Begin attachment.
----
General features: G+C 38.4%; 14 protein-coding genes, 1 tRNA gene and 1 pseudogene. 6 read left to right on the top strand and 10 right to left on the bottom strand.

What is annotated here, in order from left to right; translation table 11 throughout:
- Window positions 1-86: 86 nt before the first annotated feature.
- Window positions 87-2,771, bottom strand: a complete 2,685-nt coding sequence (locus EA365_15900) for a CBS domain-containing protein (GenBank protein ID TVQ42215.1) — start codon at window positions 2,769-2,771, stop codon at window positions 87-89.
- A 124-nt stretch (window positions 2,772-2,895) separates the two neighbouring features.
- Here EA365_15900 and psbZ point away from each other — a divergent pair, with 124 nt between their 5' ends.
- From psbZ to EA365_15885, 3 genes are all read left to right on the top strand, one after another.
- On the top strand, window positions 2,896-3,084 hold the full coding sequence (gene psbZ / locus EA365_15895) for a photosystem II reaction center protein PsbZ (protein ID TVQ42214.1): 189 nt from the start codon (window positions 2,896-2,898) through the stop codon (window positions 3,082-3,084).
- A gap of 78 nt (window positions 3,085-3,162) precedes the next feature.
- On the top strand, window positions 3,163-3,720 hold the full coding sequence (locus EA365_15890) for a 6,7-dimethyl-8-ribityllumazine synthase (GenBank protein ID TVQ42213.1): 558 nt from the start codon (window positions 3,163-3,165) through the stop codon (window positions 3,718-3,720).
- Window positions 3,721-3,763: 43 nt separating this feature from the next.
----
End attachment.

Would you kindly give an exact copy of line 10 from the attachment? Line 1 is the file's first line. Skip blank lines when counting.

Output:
- On the top strand, window positions 3,163-3,720 hold the full coding sequence (locus EA365_15890) for a 6,7-dimethyl-8-ribityllumazine synthase (GenBank protein ID TVQ42213.1): 558 nt from the start codon (window positions 3,163-3,165) through the stop codon (window positions 3,718-3,720).